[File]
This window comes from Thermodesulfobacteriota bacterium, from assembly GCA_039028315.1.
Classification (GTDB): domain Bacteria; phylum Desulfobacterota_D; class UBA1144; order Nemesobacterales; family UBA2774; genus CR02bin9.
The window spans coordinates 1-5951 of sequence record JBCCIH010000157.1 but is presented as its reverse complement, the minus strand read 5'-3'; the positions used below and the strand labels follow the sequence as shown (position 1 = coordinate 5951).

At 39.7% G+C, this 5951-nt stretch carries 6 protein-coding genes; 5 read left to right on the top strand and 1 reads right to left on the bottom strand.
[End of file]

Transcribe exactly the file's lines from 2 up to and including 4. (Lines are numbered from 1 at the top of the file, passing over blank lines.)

Classification (GTDB): domain Bacteria; phylum Desulfobacterota_D; class UBA1144; order Nemesobacterales; family UBA2774; genus CR02bin9.
The window spans coordinates 1-5951 of sequence record JBCCIH010000157.1 but is presented as its reverse complement, the minus strand read 5'-3'; the positions used below and the strand labels follow the sequence as shown (position 1 = coordinate 5951).

At 39.7% G+C, this 5951-nt stretch carries 6 protein-coding genes; 5 read left to right on the top strand and 1 reads right to left on the bottom strand.